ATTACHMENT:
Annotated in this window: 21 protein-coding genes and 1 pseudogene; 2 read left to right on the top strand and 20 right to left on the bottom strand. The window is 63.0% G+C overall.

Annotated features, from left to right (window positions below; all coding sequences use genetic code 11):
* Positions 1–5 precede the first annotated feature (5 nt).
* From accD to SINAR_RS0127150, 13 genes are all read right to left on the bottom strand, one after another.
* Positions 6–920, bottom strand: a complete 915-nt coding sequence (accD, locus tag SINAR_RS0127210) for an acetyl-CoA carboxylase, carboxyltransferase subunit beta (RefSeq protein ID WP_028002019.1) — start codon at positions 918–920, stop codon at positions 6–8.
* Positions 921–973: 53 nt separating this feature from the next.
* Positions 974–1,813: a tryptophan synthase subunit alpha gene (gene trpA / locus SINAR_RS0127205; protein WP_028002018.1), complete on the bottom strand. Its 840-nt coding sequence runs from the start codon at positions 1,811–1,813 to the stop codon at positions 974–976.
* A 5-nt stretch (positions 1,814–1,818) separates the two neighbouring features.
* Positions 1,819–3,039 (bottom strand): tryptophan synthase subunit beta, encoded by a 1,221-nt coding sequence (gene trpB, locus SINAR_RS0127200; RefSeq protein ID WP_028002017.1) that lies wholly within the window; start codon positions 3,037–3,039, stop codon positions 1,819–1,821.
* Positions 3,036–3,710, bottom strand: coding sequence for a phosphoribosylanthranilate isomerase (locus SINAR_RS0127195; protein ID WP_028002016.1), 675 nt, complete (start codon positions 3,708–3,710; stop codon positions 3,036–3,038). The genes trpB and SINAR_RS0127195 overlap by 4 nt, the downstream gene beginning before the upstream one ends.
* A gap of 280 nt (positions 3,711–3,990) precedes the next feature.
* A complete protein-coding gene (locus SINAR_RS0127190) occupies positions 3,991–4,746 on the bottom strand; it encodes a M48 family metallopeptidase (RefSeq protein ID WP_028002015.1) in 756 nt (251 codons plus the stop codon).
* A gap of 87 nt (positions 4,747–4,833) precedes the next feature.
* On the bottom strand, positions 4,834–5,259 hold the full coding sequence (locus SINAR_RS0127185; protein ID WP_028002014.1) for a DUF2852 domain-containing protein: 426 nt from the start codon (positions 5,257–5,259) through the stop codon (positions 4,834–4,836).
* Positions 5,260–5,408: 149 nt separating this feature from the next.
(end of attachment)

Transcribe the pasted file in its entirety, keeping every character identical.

Annotated in this window: 21 protein-coding genes and 1 pseudogene; 2 read left to right on the top strand and 20 right to left on the bottom strand. The window is 63.0% G+C overall.

Annotated features, from left to right (window positions below; all coding sequences use genetic code 11):
* Positions 1–5 precede the first annotated feature (5 nt).
* From accD to SINAR_RS0127150, 13 genes are all read right to left on the bottom strand, one after another.
* Positions 6–920, bottom strand: a complete 915-nt coding sequence (accD, locus tag SINAR_RS0127210) for an acetyl-CoA carboxylase, carboxyltransferase subunit beta (RefSeq protein ID WP_028002019.1) — start codon at positions 918–920, stop codon at positions 6–8.
* Positions 921–973: 53 nt separating this feature from the next.
* Positions 974–1,813: a tryptophan synthase subunit alpha gene (gene trpA / locus SINAR_RS0127205; protein WP_028002018.1), complete on the bottom strand. Its 840-nt coding sequence runs from the start codon at positions 1,811–1,813 to the stop codon at positions 974–976.
* A 5-nt stretch (positions 1,814–1,818) separates the two neighbouring features.
* Positions 1,819–3,039 (bottom strand): tryptophan synthase subunit beta, encoded by a 1,221-nt coding sequence (gene trpB, locus SINAR_RS0127200; RefSeq protein ID WP_028002017.1) that lies wholly within the window; start codon positions 3,037–3,039, stop codon positions 1,819–1,821.
* Positions 3,036–3,710, bottom strand: coding sequence for a phosphoribosylanthranilate isomerase (locus SINAR_RS0127195; protein ID WP_028002016.1), 675 nt, complete (start codon positions 3,708–3,710; stop codon positions 3,036–3,038). The genes trpB and SINAR_RS0127195 overlap by 4 nt, the downstream gene beginning before the upstream one ends.
* A gap of 280 nt (positions 3,711–3,990) precedes the next feature.
* A complete protein-coding gene (locus SINAR_RS0127190) occupies positions 3,991–4,746 on the bottom strand; it encodes a M48 family metallopeptidase (RefSeq protein ID WP_028002015.1) in 756 nt (251 codons plus the stop codon).
* A gap of 87 nt (positions 4,747–4,833) precedes the next feature.
* On the bottom strand, positions 4,834–5,259 hold the full coding sequence (locus SINAR_RS0127185; protein ID WP_028002014.1) for a DUF2852 domain-containing protein: 426 nt from the start codon (positions 5,257–5,259) through the stop codon (positions 4,834–4,836).
* Positions 5,260–5,408: 149 nt separating this feature from the next.